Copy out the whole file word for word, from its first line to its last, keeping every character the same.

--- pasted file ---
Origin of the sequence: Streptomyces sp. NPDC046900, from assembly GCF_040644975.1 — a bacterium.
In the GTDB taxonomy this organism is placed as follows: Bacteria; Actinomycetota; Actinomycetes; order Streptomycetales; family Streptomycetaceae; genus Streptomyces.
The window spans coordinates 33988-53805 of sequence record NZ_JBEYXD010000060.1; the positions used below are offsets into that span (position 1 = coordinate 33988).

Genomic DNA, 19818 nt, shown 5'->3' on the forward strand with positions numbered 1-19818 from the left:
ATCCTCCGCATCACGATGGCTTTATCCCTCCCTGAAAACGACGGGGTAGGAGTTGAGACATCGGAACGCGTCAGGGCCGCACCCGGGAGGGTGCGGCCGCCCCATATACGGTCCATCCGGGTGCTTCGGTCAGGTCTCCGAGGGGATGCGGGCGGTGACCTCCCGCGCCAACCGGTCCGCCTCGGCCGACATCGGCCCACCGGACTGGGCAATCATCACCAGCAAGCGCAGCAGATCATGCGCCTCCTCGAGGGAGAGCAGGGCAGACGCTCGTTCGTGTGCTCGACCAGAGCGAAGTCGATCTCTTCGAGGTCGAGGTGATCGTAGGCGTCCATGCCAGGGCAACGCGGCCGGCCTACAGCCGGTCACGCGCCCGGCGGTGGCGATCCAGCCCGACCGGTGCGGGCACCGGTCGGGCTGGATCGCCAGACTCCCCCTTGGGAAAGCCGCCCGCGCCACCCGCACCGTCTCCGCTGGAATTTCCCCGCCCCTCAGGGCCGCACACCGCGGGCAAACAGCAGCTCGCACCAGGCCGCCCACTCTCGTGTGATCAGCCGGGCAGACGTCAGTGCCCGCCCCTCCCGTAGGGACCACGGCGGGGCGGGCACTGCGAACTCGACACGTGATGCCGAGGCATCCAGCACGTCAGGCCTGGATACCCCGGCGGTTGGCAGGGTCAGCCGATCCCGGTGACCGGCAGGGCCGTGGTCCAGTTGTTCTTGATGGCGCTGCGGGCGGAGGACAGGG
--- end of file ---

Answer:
Origin of the sequence: Streptomyces sp. NPDC046900, from assembly GCF_040644975.1 — a bacterium.
In the GTDB taxonomy this organism is placed as follows: Bacteria; Actinomycetota; Actinomycetes; order Streptomycetales; family Streptomycetaceae; genus Streptomyces.
The window spans coordinates 33988-53805 of sequence record NZ_JBEYXD010000060.1; the positions used below are offsets into that span (position 1 = coordinate 33988).

Genomic DNA, 19818 nt, shown 5'->3' on the forward strand with positions numbered 1-19818 from the left:
ATCCTCCGCATCACGATGGCTTTATCCCTCCCTGAAAACGACGGGGTAGGAGTTGAGACATCGGAACGCGTCAGGGCCGCACCCGGGAGGGTGCGGCCGCCCCATATACGGTCCATCCGGGTGCTTCGGTCAGGTCTCCGAGGGGATGCGGGCGGTGACCTCCCGCGCCAACCGGTCCGCCTCGGCCGACATCGGCCCACCGGACTGGGCAATCATCACCAGCAAGCGCAGCAGATCATGCGCCTCCTCGAGGGAGAGCAGGGCAGACGCTCGTTCGTGTGCTCGACCAGAGCGAAGTCGATCTCTTCGAGGTCGAGGTGATCGTAGGCGTCCATGCCAGGGCAACGCGGCCGGCCTACAGCCGGTCACGCGCCCGGCGGTGGCGATCCAGCCCGACCGGTGCGGGCACCGGTCGGGCTGGATCGCCAGACTCCCCCTTGGGAAAGCCGCCCGCGCCACCCGCACCGTCTCCGCTGGAATTTCCCCGCCCCTCAGGGCCGCACACCGCGGGCAAACAGCAGCTCGCACCAGGCCGCCCACTCTCGTGTGATCAGCCGGGCAGACGTCAGTGCCCGCCCCTCCCGTAGGGACCACGGCGGGGCGGGCACTGCGAACTCGACACGTGATGCCGAGGCATCCAGCACGTCAGGCCTGGATACCCCGGCGGTTGGCAGGGTCAGCCGATCCCGGTGACCGGCAGGGCCGTGGTCCAGTTGTTCTTGATGGCGCTGCGGGCGGAGGACAGGG